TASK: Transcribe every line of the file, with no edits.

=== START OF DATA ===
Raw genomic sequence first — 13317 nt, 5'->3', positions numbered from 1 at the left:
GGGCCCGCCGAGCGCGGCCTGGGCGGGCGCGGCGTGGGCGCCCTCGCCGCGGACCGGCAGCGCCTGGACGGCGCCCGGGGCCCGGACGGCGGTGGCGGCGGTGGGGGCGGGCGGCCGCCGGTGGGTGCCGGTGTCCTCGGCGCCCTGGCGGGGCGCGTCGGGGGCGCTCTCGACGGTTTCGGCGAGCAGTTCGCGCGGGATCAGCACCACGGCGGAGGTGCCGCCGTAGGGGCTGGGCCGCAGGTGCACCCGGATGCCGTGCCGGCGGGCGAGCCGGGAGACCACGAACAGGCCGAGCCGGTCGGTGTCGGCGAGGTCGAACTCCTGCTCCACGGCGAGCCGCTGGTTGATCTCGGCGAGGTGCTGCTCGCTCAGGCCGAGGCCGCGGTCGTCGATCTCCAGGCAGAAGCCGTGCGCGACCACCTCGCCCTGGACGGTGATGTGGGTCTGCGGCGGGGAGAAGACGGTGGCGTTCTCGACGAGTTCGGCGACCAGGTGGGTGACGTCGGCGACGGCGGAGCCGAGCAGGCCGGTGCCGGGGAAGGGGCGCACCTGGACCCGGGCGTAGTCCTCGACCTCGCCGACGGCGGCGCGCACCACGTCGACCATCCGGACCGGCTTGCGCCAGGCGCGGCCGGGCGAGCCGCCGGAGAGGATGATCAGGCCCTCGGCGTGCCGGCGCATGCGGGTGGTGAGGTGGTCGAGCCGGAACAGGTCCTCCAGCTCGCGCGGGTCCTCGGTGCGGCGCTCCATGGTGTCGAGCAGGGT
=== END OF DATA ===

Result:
Raw genomic sequence first — 13317 nt, 5'->3', positions numbered from 1 at the left:
GGGCCCGCCGAGCGCGGCCTGGGCGGGCGCGGCGTGGGCGCCCTCGCCGCGGACCGGCAGCGCCTGGACGGCGCCCGGGGCCCGGACGGCGGTGGCGGCGGTGGGGGCGGGCGGCCGCCGGTGGGTGCCGGTGTCCTCGGCGCCCTGGCGGGGCGCGTCGGGGGCGCTCTCGACGGTTTCGGCGAGCAGTTCGCGCGGGATCAGCACCACGGCGGAGGTGCCGCCGTAGGGGCTGGGCCGCAGGTGCACCCGGATGCCGTGCCGGCGGGCGAGCCGGGAGACCACGAACAGGCCGAGCCGGTCGGTGTCGGCGAGGTCGAACTCCTGCTCCACGGCGAGCCGCTGGTTGATCTCGGCGAGGTGCTGCTCGCTCAGGCCGAGGCCGCGGTCGTCGATCTCCAGGCAGAAGCCGTGCGCGACCACCTCGCCCTGGACGGTGATGTGGGTCTGCGGCGGGGAGAAGACGGTGGCGTTCTCGACGAGTTCGGCGACCAGGTGGGTGACGTCGGCGACGGCGGAGCCGAGCAGGCCGGTGCCGGGGAAGGGGCGCACCTGGACCCGGGCGTAGTCCTCGACCTCGCCGACGGCGGCGCGCACCACGTCGACCATCCGGACCGGCTTGCGCCAGGCGCGGCCGGGCGAGCCGCCGGAGAGGATGATCAGGCCCTCGGCGTGCCGGCGCATGCGGGTGGTGAGGTGGTCGAGCCGGAACAGGTCCTCCAGCTCGCGCGGGTCCTCGGTGCGGCGCTCCATGGTGTCGAGCAGGGT